The bimetallic system in the nineteenth century centered around France, and its money supply has long been thought to have provided the bimetallic buffer to keep the market ratio around the French mint ratio of 15.5. According to Friedman (1990a, p. 89):

France [was] a major participant in the market for silver and gold, important enough to be able to peg the price ratio despite major changes in the relative production of silver and gold.

This ability of France to peg the market ratio has traditionally been attributed to Fisher’s arbitrage mechanism: bimetallic arbitrage between the French monetary system and the bullion markets kept the market ratio fixed. There is a problem with this argument, however. It is widely recognized that during the period 1820-70, France and the other bimetallic countries were mostly on effective monometallic standards. Bimetallic arbitrage tended to quickly remove the dearer metal from ordinary circulation at face value, and then cease. In fact, from at least the late 1830s until 1850, and again during the 1860s, Fisher’s arbitrage mechanism was all but inoperative. 8/

A model of the bimetallic standard must therefore explain the remarkable stability of the market ratio throughout the nineteenth century without relying on arbitrage as the sole stabilizing mechanism. In the next section I will present a model that adds the dynamics of bimetallism in “disequilibrium,” when only the “bad” money remains in circulation. A key feature of this model is the insight from exchange-rate target-zone theory that the prospect of arbitrage at the bimetallic ratio affects the market ratio even when it is away from the mint ratio. This effect is similar to that of intervention barriers in a target zone, and provides stability to the market ratio when Fisher’s mechanism cannot operate.

III. A Dynamic Model of the Bimetallic System

To build a comprehensive model of an international monetary system that includes countries on bimetallism, I consider the log-linear model of the exchange rate originally used by Flood and Garber (1983) and subsequently adopted by the target-zone literature. 9/ It gives a simple framework to analyze exchange-rate determination in a one-good, two-country world. Assume that there are three groups of countries: gold-standard countries, collectively indicated by GS; silver-standard countries, collectively indicated by SS; and a number of bimetallic countries, indicated by BIMi i=1,.., n. Depending on the position of the market ratio compared to the mint ratio, the money supply of BIMi will consist of only gold coins, only silver coins, or both gold and silver coins. I will assume that if both metals are in circulation, the market price of gold and silver is fixed at the ith country’s mint ratio through Fisher’s arbitrage mechanism. 10/ If the market ratio is below the mint ratio, only gold circulates, and if the market ratio is above the mint ratio, only silver circulates.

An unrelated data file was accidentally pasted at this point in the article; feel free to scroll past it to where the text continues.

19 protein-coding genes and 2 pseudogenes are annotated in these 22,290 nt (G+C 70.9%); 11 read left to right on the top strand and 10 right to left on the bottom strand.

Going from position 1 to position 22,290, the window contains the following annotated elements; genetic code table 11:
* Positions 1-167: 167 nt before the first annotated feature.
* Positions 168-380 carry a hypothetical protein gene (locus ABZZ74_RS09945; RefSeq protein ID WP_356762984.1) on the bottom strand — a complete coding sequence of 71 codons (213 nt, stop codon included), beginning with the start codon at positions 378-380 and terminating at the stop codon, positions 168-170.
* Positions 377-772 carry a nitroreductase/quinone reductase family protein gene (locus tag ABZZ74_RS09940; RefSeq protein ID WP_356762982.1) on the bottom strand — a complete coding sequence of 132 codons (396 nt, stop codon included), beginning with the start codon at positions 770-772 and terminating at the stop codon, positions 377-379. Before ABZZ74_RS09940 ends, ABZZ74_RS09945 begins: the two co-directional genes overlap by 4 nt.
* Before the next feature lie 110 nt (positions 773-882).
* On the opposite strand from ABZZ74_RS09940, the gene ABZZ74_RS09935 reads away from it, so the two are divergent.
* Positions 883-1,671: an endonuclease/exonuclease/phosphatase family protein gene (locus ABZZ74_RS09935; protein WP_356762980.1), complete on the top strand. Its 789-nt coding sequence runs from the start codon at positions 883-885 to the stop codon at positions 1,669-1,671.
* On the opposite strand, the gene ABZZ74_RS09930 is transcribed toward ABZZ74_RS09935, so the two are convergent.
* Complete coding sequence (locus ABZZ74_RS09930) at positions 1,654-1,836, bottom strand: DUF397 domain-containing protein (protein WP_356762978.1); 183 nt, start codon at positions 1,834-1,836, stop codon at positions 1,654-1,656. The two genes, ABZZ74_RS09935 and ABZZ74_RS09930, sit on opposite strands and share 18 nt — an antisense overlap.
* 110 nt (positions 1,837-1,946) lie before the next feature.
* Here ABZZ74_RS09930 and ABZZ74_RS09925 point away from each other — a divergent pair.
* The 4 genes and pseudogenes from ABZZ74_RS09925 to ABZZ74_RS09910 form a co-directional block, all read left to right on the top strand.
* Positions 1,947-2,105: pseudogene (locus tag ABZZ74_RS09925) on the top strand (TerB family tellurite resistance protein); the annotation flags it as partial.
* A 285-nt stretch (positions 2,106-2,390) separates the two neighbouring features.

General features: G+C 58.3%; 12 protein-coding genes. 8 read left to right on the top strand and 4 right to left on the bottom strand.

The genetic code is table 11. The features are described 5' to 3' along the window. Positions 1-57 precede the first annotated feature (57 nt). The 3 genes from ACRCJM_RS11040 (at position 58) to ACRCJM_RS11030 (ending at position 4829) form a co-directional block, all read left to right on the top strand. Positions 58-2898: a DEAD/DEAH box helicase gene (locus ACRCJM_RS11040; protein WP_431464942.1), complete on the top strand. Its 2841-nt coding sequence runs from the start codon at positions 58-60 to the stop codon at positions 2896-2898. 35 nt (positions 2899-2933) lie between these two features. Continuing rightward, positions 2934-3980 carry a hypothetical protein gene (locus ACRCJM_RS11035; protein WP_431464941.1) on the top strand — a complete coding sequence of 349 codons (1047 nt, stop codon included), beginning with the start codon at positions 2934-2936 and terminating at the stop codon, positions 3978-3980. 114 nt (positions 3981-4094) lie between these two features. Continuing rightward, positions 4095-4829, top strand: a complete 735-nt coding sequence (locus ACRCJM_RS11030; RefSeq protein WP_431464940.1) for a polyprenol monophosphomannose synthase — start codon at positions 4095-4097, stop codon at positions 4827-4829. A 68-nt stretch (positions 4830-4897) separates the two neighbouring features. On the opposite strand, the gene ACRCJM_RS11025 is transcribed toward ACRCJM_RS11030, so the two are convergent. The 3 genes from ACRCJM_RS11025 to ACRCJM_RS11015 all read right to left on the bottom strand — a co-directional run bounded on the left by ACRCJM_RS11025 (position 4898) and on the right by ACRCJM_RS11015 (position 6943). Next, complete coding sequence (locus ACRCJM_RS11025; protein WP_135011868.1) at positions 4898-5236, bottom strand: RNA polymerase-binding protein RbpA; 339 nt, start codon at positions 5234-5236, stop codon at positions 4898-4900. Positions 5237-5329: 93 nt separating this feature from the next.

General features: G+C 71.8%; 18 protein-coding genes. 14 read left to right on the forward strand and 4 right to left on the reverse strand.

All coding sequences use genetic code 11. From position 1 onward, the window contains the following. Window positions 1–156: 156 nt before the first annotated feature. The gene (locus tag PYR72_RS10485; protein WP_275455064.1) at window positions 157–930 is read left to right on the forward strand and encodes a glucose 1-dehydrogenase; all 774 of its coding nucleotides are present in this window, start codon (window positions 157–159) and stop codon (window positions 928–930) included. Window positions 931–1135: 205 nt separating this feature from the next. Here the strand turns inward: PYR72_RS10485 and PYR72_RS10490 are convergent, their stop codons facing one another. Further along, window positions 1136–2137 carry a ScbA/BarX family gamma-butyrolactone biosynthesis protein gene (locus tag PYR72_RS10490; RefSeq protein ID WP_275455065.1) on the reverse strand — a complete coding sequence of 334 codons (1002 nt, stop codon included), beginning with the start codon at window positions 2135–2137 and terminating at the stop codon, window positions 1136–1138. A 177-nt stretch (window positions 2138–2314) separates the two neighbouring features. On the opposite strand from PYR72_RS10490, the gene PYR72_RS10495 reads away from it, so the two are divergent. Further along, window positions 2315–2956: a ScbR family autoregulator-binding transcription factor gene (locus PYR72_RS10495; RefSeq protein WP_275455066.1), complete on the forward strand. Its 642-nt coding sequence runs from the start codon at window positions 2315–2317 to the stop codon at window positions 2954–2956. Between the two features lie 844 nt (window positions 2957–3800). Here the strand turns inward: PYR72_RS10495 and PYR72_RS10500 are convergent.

With this setup, we can consider two separate currency areas: a gold area and a silver area. The size of each area is determined by the composition of the currency circulation of each country BIMi. The exchange market acts as the bullion market in our simplified world: gold and silver coins of the three countries are traded in the exchange market at the market ratio. Arbitrage takes place between bimetallic money supplies and the exchange markets in the way described in the previous section. Coinage is gratuitous and thus bullion and coins are perfect substitutes. 11/ Therefore, without loss of generality, we can assume that gold and silver held for investment or speculative purposes are held as currency only. The relative market price of gold and silver is equal simply to the exchange rate between the gold and silver areas.

Our world can be captured in a composite-good model of two areas, the gold area and the silver area, as follows:

mG(t) −pG(t) =αG +βGYG(t) −γGiG(t) +VG(t)(1)
mS(t) −pS(t) =αS +βSYS(t) −γSiS(t) +VS(t)(2)
pG(t) + x(t) =pS(t)(3)
iG(t) =iS(t) −Et(dx)/dt(4)

All variables except the interest rate are in logarithms, where m is the money supply, p is the price level, i is the interest rate, and x is the exchange rate between the gold and silver areas, equal to the market ratio of the gold and silver prices. Et(dx)/dt is the expected rate of change in x(t), which depends on the information set available at time t. v(t) is a random shock to money demand. A subscript G indicates the gold area, and S indicates the silver area. Equations 1 and 2 describe how in each area real money demand must equal real money supply. As in Flood and Garber, I will assume for simplicity that γG = γS. Equation 3 implies PPP, and Equation 4 indicates that uncovered interest parity holds.

The variables y are defined as follows:

YG = 1n(YGS +Σi = 1n (1 −λi))YBIMi)(5)
YS = ln(YSS + Σi = 1n)λiYBIM1(6)

where Y is the level of output. λi is 0 when the market ratio x is below the country’s mint ratio (xi)—only gold is in circulation—and λi equals 1 when x > xi, so that the money supply of BIMi consists of only silver coins. With x = xi, λi is between 0 and 1, and both metals are in circulation. In effect, yG is a measure of world output “covered” by the gold money supply, and y s is a measure of world output covered by the silver money supply. In periods when coins of both metals circulate in BIMi, that country belongs partly to the gold area and partly to the silver area. Its output and demand shocks will then be allocated to a currency area in proportion to the relative circulation of gold and silver. 12/